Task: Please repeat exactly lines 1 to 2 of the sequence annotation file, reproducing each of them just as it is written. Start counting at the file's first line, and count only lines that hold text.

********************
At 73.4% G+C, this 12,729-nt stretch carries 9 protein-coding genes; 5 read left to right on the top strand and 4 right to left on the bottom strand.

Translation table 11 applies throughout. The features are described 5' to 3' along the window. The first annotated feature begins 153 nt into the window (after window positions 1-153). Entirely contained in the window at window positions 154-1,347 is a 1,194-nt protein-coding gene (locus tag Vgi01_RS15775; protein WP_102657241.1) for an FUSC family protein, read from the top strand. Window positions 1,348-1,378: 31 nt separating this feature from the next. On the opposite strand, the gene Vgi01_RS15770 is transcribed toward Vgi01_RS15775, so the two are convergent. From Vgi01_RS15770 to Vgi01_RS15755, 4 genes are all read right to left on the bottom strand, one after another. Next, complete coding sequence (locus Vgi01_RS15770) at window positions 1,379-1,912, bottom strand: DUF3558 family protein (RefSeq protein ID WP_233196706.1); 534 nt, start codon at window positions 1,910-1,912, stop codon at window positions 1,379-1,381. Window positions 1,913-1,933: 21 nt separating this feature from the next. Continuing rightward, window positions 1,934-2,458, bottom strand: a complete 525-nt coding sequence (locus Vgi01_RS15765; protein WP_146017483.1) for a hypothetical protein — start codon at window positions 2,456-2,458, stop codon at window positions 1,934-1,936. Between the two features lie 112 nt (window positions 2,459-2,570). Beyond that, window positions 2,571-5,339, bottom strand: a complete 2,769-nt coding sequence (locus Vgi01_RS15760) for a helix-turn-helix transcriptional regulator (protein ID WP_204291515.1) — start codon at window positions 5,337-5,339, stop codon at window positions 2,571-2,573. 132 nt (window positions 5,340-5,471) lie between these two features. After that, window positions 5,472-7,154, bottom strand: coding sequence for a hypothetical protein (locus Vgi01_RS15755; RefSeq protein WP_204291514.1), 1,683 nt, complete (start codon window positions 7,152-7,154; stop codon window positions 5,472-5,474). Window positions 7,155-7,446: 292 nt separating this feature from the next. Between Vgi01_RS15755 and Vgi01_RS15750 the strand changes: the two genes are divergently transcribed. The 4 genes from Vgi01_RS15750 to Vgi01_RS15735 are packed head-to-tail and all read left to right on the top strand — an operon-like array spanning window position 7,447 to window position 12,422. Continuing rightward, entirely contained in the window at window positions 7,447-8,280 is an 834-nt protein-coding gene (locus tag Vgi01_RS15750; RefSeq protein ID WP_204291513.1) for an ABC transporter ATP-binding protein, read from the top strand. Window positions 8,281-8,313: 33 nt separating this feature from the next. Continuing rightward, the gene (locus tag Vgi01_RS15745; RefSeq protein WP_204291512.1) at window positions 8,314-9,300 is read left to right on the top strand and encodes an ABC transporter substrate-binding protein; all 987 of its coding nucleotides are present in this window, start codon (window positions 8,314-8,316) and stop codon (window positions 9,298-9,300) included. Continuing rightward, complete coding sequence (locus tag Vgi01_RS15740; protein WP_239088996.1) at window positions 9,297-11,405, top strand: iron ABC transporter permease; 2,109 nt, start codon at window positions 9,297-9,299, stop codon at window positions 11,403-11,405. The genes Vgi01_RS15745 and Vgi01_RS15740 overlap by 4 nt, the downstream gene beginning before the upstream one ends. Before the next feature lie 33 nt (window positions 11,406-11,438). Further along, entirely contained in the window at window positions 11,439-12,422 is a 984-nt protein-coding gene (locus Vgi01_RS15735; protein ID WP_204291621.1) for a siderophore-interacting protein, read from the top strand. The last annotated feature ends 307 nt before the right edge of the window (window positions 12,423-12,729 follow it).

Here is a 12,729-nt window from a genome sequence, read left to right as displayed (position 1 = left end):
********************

At 73.4% G+C, this 12,729-nt stretch carries 9 protein-coding genes; 5 read left to right on the top strand and 4 right to left on the bottom strand.

Translation table 11 applies throughout. The features are described 5' to 3' along the window. The first annotated feature begins 153 nt into the window (after window positions 1-153). Entirely contained in the window at window positions 154-1,347 is a 1,194-nt protein-coding gene (locus tag Vgi01_RS15775; protein WP_102657241.1) for an FUSC family protein, read from the top strand. Window positions 1,348-1,378: 31 nt separating this feature from the next. On the opposite strand, the gene Vgi01_RS15770 is transcribed toward Vgi01_RS15775, so the two are convergent. From Vgi01_RS15770 to Vgi01_RS15755, 4 genes are all read right to left on the bottom strand, one after another. Next, complete coding sequence (locus Vgi01_RS15770) at window positions 1,379-1,912, bottom strand: DUF3558 family protein (RefSeq protein ID WP_233196706.1); 534 nt, start codon at window positions 1,910-1,912, stop codon at window positions 1,379-1,381. Window positions 1,913-1,933: 21 nt separating this feature from the next. Continuing rightward, window positions 1,934-2,458, bottom strand: a complete 525-nt coding sequence (locus Vgi01_RS15765; protein WP_146017483.1) for a hypothetical protein — start codon at window positions 2,456-2,458, stop codon at window positions 1,934-1,936. Between the two features lie 112 nt (window positions 2,459-2,570). Beyond that, window positions 2,571-5,339, bottom strand: a complete 2,769-nt coding sequence (locus Vgi01_RS15760) for a helix-turn-helix transcriptional regulator (protein ID WP_204291515.1) — start codon at window positions 5,337-5,339, stop codon at window positions 2,571-2,573. 132 nt (window positions 5,340-5,471) lie between these two features. After that, window positions 5,472-7,154, bottom strand: coding sequence for a hypothetical protein (locus Vgi01_RS15755; RefSeq protein WP_204291514.1), 1,683 nt, complete (start codon window positions 7,152-7,154; stop codon window positions 5,472-5,474). Window positions 7,155-7,446: 292 nt separating this feature from the next. Between Vgi01_RS15755 and Vgi01_RS15750 the strand changes: the two genes are divergently transcribed. The 4 genes from Vgi01_RS15750 to Vgi01_RS15735 are packed head-to-tail and all read left to right on the top strand — an operon-like array spanning window position 7,447 to window position 12,422. Continuing rightward, entirely contained in the window at window positions 7,447-8,280 is an 834-nt protein-coding gene (locus tag Vgi01_RS15750; RefSeq protein ID WP_204291513.1) for an ABC transporter ATP-binding protein, read from the top strand. Window positions 8,281-8,313: 33 nt separating this feature from the next. Continuing rightward, the gene (locus tag Vgi01_RS15745; RefSeq protein WP_204291512.1) at window positions 8,314-9,300 is read left to right on the top strand and encodes an ABC transporter substrate-binding protein; all 987 of its coding nucleotides are present in this window, start codon (window positions 8,314-8,316) and stop codon (window positions 9,298-9,300) included. Continuing rightward, complete coding sequence (locus tag Vgi01_RS15740; protein WP_239088996.1) at window positions 9,297-11,405, top strand: iron ABC transporter permease; 2,109 nt, start codon at window positions 9,297-9,299, stop codon at window positions 11,403-11,405. The genes Vgi01_RS15745 and Vgi01_RS15740 overlap by 4 nt, the downstream gene beginning before the upstream one ends. Before the next feature lie 33 nt (window positions 11,406-11,438). Further along, entirely contained in the window at window positions 11,439-12,422 is a 984-nt protein-coding gene (locus Vgi01_RS15735; protein ID WP_204291621.1) for a siderophore-interacting protein, read from the top strand. The last annotated feature ends 307 nt before the right edge of the window (window positions 12,423-12,729 follow it).